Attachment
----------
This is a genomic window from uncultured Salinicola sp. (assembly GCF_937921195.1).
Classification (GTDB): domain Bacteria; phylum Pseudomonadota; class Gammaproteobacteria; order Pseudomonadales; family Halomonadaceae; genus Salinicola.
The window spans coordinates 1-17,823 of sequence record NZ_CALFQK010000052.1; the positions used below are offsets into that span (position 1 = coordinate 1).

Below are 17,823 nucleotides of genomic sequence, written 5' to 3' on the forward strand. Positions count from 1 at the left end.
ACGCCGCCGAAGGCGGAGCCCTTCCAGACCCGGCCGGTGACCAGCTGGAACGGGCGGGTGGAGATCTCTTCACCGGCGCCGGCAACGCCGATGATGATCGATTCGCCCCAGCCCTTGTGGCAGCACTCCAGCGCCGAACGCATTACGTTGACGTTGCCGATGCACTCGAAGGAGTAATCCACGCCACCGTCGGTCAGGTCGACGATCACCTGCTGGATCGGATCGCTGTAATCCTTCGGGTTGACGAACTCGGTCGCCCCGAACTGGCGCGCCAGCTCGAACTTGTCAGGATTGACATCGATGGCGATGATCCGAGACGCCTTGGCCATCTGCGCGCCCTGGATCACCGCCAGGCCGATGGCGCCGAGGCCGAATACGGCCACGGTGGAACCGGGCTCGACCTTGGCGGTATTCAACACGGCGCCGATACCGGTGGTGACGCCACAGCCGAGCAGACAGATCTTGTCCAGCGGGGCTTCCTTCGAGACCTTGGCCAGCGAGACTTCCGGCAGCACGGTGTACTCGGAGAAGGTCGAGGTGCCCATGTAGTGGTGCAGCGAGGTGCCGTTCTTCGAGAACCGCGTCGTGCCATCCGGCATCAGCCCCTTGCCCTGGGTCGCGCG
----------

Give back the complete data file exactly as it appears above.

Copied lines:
This is a genomic window from uncultured Salinicola sp. (assembly GCF_937921195.1).
Classification (GTDB): domain Bacteria; phylum Pseudomonadota; class Gammaproteobacteria; order Pseudomonadales; family Halomonadaceae; genus Salinicola.
The window spans coordinates 1-17,823 of sequence record NZ_CALFQK010000052.1; the positions used below are offsets into that span (position 1 = coordinate 1).

Below are 17,823 nucleotides of genomic sequence, written 5' to 3' on the forward strand. Positions count from 1 at the left end.
ACGCCGCCGAAGGCGGAGCCCTTCCAGACCCGGCCGGTGACCAGCTGGAACGGGCGGGTGGAGATCTCTTCACCGGCGCCGGCAACGCCGATGATGATCGATTCGCCCCAGCCCTTGTGGCAGCACTCCAGCGCCGAACGCATTACGTTGACGTTGCCGATGCACTCGAAGGAGTAATCCACGCCACCGTCGGTCAGGTCGACGATCACCTGCTGGATCGGATCGCTGTAATCCTTCGGGTTGACGAACTCGGTCGCCCCGAACTGGCGCGCCAGCTCGAACTTGTCAGGATTGACATCGATGGCGATGATCCGAGACGCCTTGGCCATCTGCGCGCCCTGGATCACCGCCAGGCCGATGGCGCCGAGGCCGAATACGGCCACGGTGGAACCGGGCTCGACCTTGGCGGTATTCAACACGGCGCCGATACCGGTGGTGACGCCACAGCCGAGCAGACAGATCTTGTCCAGCGGGGCTTCCTTCGAGACCTTGGCCAGCGAGACTTCCGGCAGCACGGTGTACTCGGAGAAGGTCGAGGTGCCCATGTAGTGGTGCAGCGAGGTGCCGTTCTTCGAGAACCGCGTCGTGCCATCCGGCATCAGCCCCTTGCCCTGGGTCGCGCG